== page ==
3. Taco Bell No. 2

Year: 1962
Location: Long Beach, California
Status: The second Taco Bell

Taco Bell No. 2photo source: Pinterest

Taco Bell no. 2 is located at the corner of Santa Fe and Pacific Coast Highway in Long Beach, California and was the second Taco Bell ever created. While the first Taco Bell proved that the restaurant could attract customers, Taco Bell no. 2 proved that the food could become a brand.

Since it opened in the early 60s, Taco Bell no. 2 has been remodeled several times. However, it has kept its traditional walk-up outdoor window. It remains the oldest operating Taco Bell in the world.


Long Beach sits right down in Southern California on the verge of Mexico. From this location, Taco Bell attempted to spread to Mexico in 1992. The restaurant had 3,700 restaurants in over a dozen countries. How could it not work in Mexico?

Well for starters, Mexican patrons didn’t know what they were ordering! Crunchy tacos aren’t common outside of Taco Bell, so they had to be renamed “Tacostadas” to try to communicate what they were. That was only the first issue.

From the first Taco Bell in Mexico City, it became apparent that bringing American tacos to a place famed for authentic tacos just wasn’t going to work. The restaurants quickly closed. Another attempt to open Taco Bells in Mexico in 2007 ended in about the same way.

2. Taco Bell No. 1

Year: 1962
Location: Downey, California
Status: The first Taco Bell

Taco Bell No. 1photo source: The Downey Patriot

Glen Bell started seven businesses before arriving here, at the first Taco Bell, in 1962. He had created hamburger stands, taquerias, even a miniature golf course before striking something that worked for him. None of these businesses lasted longer than three years and always ended with Bell selling his shares and getting out.

At 38 years old, SE of Downtown LA in Downey, California, he finally figured it out when he formed a new fast-food chain and called it “Taco Bell,” after himself.

It was a modest building but contained a lot of small innovations. Not least of these was a crunchy taco, which was incredibly uncommon at the time. The Downey location grew and grew until 1964 when the restaurant was franchised. The rest is history.


Downey, California was to become a boomtown throughout the 60s, which hugely contributed to the original Taco Bell’s success. The town was an epicenter for NASA’s aerospace engineering infrastructure. The Downey aerospace facility ended up building a lot of the parts that went into the Apollo program. And they ended up causing the quaint Downey streets to boom to life, full of people hungry for tacos.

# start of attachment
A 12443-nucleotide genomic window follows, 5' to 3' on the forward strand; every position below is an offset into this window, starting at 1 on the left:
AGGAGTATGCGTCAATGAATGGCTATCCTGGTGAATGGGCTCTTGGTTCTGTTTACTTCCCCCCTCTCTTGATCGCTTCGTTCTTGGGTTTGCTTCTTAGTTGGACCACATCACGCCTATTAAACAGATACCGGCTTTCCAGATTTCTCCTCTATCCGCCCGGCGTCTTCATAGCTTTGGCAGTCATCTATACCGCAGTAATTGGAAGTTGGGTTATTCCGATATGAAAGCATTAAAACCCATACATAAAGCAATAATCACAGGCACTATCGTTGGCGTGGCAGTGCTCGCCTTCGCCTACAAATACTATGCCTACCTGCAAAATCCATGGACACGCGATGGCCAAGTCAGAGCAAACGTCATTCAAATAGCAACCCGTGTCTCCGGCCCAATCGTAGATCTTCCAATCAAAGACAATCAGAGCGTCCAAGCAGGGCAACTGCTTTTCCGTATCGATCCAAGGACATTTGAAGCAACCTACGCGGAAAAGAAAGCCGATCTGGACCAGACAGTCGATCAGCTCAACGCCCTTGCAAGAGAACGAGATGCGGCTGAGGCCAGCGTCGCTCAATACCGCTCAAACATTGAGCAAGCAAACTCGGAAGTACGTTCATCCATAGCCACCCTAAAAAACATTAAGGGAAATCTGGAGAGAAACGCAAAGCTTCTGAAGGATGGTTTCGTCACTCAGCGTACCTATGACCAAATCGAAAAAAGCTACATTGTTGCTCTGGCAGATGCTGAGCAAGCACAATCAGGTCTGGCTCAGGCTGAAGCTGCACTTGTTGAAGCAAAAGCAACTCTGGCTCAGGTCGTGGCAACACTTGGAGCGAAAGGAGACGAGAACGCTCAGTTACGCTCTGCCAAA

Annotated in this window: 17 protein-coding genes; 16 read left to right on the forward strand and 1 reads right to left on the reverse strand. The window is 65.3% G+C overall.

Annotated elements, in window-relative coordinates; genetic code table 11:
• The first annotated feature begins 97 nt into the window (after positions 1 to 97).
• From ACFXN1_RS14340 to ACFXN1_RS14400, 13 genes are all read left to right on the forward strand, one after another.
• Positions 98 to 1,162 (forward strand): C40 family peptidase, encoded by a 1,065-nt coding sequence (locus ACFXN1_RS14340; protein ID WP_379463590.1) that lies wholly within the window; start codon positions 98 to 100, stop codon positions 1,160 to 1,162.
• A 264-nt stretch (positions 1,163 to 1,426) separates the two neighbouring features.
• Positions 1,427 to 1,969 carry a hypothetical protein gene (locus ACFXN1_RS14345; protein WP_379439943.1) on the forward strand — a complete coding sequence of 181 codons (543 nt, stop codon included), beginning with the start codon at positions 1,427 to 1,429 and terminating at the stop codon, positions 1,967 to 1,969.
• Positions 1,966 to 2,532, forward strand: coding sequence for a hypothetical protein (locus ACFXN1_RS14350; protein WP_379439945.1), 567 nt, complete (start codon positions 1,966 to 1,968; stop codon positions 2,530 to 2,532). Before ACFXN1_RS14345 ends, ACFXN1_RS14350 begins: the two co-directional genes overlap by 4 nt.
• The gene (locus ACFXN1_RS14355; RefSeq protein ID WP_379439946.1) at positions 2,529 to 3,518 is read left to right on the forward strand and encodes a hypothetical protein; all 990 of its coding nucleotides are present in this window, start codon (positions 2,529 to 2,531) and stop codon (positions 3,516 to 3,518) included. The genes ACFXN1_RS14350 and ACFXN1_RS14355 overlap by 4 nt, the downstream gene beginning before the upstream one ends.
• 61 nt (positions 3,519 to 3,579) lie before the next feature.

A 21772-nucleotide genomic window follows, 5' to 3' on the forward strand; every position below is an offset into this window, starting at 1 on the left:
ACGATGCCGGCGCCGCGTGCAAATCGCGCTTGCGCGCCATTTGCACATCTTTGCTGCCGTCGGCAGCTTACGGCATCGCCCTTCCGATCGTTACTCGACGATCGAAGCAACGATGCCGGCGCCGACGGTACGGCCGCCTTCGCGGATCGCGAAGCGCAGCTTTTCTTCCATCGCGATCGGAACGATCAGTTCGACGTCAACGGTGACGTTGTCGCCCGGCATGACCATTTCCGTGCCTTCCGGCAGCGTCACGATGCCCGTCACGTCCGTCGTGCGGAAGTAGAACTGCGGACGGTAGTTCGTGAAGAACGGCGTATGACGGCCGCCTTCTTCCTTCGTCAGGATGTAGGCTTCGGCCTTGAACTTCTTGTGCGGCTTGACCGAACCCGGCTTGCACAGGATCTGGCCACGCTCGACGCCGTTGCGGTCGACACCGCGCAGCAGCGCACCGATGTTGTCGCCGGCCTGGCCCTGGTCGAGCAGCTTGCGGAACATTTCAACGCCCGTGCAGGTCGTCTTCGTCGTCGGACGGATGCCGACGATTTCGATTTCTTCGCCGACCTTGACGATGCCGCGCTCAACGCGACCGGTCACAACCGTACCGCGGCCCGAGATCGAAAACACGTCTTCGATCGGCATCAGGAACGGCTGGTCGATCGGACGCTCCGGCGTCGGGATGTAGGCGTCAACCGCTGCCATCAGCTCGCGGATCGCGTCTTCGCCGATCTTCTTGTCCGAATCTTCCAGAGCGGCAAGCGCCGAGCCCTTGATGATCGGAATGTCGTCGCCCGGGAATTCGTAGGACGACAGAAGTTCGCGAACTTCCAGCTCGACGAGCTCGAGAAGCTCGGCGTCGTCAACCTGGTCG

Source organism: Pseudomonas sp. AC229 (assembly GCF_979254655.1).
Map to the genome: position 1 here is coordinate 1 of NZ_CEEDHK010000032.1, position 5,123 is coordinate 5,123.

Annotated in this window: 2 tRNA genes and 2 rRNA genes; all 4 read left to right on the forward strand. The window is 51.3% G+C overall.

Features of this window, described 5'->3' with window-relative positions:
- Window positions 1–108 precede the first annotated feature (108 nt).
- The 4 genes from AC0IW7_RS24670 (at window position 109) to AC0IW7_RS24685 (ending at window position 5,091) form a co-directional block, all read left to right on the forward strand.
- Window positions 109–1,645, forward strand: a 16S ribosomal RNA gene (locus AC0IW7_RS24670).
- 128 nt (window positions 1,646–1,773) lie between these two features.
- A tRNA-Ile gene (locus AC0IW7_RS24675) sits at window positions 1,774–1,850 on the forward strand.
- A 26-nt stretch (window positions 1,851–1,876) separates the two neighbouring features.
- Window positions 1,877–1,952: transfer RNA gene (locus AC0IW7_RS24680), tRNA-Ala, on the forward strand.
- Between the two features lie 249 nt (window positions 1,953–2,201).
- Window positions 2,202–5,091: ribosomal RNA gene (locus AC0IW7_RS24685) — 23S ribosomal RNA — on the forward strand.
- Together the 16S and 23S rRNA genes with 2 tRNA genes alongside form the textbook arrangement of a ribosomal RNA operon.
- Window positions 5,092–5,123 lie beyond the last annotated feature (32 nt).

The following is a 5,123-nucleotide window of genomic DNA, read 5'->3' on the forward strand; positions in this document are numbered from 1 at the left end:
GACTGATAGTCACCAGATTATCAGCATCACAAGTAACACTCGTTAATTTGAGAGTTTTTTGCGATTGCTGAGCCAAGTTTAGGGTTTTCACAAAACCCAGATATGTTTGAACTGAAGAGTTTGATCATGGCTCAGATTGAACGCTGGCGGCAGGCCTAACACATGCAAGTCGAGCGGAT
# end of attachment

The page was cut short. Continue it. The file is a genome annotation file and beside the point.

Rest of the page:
1. Taco Tia

Year: 1952
Location: San Bernardino, California
Status: Precursor to Taco Bell

Taco Tiaphoto source: Pinterest

The oldest Taco Bell is Bell’s Taco Tia. Okay, we’re fudging the terms a little bit, but hear us out. Glen Bell left the marines in 1946 with the dream of opening a hotdog stand. Bell’s Drive-In in San Bernadino, California was a modest success; Bell sold it in 1952 because he wanted to do better.

This time, he set up a hotdog and hamburger stand again in San Bernadino. Met with fierce competition, he decided to include Mexican take-out on the menu to set his restaurant apart. He resolved to start selling tacos stuffed into pre-fried shells, served quickly and on the go, a rarity at the time. Mexican restaurants did the reverse, stuffing the shells and then frying the whole thing. This was why it took so long.

Bell’s Taco Tia, as it became known, was a big success, which allowed Bell to also manage four El Tacos restaurants in the Southern California area. He sold all these restaurants in the early 60s to get enough money to put what he had learned to the ultimate test and create an all-Mexican fast-food restaurant, which he named after himself – Taco Bell.


Downey, California was to become a boomtown throughout the 60s, which hugely contributed to the original Taco Bell’s success. The town was an epicenter for NASA’s aerospace engineering infrastructure. The Downey aerospace facility ended up building a lot of the parts that went into the Apollo program. And they ended up causing the quaint Downey streets to boom to life, full of people hungry for tacos.

The Takeaway

Taco Bell wasn’t always the quesarito-dispensing juggernaut it is today. Before it connected two oceans, before it was bought by Pepsi, and before Godzilla, Batman, and a crazy chihuahua took a bite out of it, Taco Bell was a humble taco stand in Southern California. The above history describes its journey from one man’s dream to a cultural icon.